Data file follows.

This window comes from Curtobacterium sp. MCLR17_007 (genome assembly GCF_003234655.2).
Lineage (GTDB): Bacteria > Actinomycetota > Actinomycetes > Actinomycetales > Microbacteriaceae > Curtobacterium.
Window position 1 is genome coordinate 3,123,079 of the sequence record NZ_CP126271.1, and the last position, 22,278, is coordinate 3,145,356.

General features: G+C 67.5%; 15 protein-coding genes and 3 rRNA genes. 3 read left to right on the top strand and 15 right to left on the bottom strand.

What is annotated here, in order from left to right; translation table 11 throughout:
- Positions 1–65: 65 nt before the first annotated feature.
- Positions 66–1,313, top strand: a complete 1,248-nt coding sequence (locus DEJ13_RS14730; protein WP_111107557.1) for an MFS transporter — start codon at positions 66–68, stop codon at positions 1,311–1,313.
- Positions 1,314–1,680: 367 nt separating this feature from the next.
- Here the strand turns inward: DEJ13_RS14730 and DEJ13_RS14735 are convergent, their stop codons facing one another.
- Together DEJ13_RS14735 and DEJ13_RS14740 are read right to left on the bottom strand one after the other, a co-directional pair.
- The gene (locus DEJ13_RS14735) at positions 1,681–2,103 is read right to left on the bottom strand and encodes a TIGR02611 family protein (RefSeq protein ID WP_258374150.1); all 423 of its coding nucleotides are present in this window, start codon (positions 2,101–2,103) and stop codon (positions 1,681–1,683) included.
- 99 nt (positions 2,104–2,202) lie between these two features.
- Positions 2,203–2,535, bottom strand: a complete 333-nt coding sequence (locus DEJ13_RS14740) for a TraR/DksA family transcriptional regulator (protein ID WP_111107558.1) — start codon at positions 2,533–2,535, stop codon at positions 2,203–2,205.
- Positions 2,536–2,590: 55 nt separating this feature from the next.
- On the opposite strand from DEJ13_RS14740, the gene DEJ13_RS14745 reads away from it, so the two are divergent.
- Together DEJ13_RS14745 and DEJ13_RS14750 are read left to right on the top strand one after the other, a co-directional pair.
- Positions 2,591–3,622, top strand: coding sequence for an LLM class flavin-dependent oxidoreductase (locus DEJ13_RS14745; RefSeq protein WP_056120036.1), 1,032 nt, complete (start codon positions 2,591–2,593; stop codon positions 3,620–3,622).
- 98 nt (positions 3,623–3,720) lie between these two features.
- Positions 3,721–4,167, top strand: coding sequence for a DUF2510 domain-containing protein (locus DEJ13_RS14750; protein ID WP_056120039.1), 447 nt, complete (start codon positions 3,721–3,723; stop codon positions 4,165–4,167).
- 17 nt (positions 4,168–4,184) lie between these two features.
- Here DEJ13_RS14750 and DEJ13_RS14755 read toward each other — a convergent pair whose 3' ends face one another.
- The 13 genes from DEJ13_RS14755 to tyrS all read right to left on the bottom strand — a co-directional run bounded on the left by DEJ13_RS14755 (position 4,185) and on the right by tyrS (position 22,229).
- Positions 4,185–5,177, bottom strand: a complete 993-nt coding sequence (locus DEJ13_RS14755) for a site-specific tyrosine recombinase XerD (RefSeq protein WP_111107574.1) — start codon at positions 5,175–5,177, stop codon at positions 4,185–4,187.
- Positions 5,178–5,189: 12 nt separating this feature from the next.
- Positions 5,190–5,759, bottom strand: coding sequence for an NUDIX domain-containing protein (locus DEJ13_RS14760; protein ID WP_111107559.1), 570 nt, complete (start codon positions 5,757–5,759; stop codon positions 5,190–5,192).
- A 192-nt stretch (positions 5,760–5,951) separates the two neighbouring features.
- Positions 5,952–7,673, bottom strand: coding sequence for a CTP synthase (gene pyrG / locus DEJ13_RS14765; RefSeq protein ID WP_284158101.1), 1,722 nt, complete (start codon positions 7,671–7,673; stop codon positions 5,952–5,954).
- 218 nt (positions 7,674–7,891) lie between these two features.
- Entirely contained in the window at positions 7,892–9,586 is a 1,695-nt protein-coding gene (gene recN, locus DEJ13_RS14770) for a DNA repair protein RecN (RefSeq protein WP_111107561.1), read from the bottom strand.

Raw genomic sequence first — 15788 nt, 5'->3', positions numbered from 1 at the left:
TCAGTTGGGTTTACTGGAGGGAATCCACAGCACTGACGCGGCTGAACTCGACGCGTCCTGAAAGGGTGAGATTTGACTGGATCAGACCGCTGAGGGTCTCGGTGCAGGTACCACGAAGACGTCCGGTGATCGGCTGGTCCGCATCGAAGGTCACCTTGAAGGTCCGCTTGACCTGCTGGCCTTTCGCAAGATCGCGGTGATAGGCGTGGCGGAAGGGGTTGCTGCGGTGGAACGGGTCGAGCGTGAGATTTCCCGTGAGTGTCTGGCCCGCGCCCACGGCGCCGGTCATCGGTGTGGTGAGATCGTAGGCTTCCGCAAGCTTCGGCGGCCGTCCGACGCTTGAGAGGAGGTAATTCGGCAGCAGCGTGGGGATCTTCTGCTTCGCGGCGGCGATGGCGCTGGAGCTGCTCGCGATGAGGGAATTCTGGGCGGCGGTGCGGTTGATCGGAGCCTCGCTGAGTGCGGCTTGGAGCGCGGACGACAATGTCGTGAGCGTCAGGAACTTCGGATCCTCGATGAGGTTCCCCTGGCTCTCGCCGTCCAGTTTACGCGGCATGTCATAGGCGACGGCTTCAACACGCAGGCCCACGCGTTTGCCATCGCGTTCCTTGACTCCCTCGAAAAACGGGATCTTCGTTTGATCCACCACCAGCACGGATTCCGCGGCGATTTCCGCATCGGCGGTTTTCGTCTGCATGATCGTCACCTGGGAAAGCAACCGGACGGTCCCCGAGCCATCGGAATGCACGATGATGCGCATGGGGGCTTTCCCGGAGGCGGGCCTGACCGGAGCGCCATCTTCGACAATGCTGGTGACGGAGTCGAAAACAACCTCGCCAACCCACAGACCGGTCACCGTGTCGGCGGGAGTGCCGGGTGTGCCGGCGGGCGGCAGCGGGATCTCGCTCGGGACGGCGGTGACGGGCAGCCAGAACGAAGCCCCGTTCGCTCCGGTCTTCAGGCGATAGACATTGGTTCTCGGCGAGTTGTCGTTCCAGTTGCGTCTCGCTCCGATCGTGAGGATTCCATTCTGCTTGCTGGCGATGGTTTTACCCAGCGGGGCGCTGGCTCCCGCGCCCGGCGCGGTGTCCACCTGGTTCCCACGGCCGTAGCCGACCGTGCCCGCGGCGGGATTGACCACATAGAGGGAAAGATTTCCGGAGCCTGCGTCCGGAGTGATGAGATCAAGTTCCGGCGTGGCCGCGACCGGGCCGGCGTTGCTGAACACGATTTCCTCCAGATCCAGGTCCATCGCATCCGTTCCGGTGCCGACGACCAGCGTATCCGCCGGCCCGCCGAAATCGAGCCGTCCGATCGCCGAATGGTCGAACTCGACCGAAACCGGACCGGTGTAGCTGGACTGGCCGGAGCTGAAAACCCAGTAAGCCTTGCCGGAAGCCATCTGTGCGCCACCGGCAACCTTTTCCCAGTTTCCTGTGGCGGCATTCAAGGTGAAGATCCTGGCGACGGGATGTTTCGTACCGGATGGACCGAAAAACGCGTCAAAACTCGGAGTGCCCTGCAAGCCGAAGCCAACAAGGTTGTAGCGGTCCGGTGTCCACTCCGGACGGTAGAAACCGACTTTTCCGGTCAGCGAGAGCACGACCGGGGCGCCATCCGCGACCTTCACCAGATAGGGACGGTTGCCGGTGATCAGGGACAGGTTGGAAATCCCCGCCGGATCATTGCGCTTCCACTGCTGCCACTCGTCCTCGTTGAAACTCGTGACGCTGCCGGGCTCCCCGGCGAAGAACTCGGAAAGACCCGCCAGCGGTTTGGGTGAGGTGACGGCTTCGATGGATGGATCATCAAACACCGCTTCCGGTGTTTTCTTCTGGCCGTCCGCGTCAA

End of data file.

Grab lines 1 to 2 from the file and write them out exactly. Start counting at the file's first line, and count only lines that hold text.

This window comes from Curtobacterium sp. MCLR17_007 (genome assembly GCF_003234655.2).
Lineage (GTDB): Bacteria > Actinomycetota > Actinomycetes > Actinomycetales > Microbacteriaceae > Curtobacterium.